Ever played the translated rom of Dragon Quest 5? I never got around to doing it. I just couldn’t be bothered. There is just something about roms and emulators that turns me off. You may think it’s because I am a so called “console purist”, but that is not the case. True, I would much, much, much prefer to play it on my television, sitting in my ultra comfortable salvation army gaming chair, but I don’t dislike emulation just because it’s not “pure”. I would say the main thing that turns me off off emulation is I have yet to find a USB controller that can recreate that feeling of the original. So I have never even tried to play the translated rom of Dragon Quest 5.
I have, however, played the hell out of the reproduction cart I bought last year from GameReproductions.com. For a mere $45 I got to finally experience one of the greatest role playing games of the 16-bit generation, and the way I was meant to: in the comfort of my gaming chair. Hell, I even plugged a Super Famicom controller into my SNES to play the game. Now, you may be thinking to yourself “45 bucks? That seems expensive,” but it’s well worth it. Consider that had the game been released in North America (which it was not) that the game would have cost at least $70 or $80 brand new, and it also probably been produced in a limited run (such as Dragon Warrior 4 was for NES), which would have made the price sky high on Ebay if you were to buy it today.
In fact, GameReproductions.com has just made available for sale a second SNES cart, and this time it is the 16-bit remake of Dragon Quest 1 & 2 that was originally released for Super Famicom. You can bet that when I receive my copy, it will be pretty much glued into my SNES for at least a month, if not more.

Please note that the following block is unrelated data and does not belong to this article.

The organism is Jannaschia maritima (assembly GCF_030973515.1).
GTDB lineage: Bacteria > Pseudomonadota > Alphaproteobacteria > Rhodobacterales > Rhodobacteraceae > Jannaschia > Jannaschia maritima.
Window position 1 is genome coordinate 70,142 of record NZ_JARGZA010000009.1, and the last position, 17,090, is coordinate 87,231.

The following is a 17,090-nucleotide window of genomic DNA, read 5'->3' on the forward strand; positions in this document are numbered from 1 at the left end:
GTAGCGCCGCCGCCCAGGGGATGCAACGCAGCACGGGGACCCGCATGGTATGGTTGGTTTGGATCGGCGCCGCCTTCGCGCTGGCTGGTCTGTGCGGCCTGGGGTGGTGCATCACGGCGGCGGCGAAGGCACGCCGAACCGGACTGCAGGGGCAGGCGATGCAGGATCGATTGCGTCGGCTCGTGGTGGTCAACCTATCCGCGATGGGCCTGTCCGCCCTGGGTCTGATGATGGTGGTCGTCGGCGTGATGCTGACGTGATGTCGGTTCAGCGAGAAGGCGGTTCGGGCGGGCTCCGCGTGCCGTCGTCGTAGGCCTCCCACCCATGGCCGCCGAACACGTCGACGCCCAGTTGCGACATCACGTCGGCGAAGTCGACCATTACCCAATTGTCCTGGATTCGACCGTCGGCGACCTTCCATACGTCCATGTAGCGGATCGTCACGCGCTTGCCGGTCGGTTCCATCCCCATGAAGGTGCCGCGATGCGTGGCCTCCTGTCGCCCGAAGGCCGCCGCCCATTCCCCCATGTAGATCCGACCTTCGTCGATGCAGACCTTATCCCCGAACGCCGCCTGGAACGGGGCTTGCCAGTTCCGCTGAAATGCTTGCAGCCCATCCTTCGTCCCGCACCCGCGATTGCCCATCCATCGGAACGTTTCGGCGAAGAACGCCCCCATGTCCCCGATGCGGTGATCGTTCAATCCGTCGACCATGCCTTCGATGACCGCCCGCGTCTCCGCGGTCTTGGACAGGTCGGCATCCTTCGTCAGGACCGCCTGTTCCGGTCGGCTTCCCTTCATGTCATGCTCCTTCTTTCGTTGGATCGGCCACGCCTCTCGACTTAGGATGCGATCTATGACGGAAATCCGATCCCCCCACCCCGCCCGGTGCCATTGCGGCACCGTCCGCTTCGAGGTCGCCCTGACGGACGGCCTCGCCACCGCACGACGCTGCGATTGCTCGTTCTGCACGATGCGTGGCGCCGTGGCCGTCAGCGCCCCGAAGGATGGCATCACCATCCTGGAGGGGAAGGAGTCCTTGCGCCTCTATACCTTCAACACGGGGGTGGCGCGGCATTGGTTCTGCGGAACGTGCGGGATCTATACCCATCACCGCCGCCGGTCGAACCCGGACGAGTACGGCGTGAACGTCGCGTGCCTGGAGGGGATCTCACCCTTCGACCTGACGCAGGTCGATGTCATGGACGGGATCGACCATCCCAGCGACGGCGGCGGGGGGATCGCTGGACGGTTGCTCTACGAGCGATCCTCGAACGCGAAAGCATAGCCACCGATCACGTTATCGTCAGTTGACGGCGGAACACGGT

There are basically three places you can buy reproduction carts on the internet. They are NesReproductions.com, GameReproductions.com, and RetroUSB.com. The first two sites deal in mostly Japanese games that were never released here in North American. Some noteworthy titles include Final Fantasy 2 (NES), Final Fantasy 3 (NES), Sweet Home (NES), and Earthbound Zero aka Mother(NES). These sites also sell games made with translated and hacked roms. The third site, RetroUSB.com, releases a few select unreleased and prototype games as well as a couple homebrew titles. Most significant of these is without a doubt their reproduction of the much lauded holy grail of NES collecting, Nintendo World Championships 1990. Head on over to RetrowareTV.com and take a look at their video that takes an in depth look at NWC cart.
As far as these three sites go, I would have to say my favorite, without a shadow of a doubt, is Game Reproductions. The currently offer 60 different NES titles, 2 SNES titles, and will soon be adding Sega Genesis repros to the site. You can also buy custom titles from him, so if you can find a rom, and he can find the parts, you can have the cart. Another real advantage to buying from Game Reproductions is that you do not have to supply a donor cart. Over at Nes Reproductions, you have to find the right board and send it to him before you can get your game. Which is sometimes alot of hassle, especially when you want a reproduction of a game that only has one or two suitable donor boards.
I have purchased 4 carts from Game Reproduction thus far; Final Fantasy 2, Final Fantasy 3, Dragon Quest 5, and Earthbound Zero (which I put into a translucent red shell that I purchased from RetroUSB) and I have not had a single problem. All the games play beautifully, just like having an authentic cart.
The idea of having an actual copy of a game, rather than a file on a computer is very appealing to the collector. I much prefer having a physical copy of any game that I can add to my collection. After all, I sit at a computer all day long. When I get off work, I’d much rather sit in front of a TV.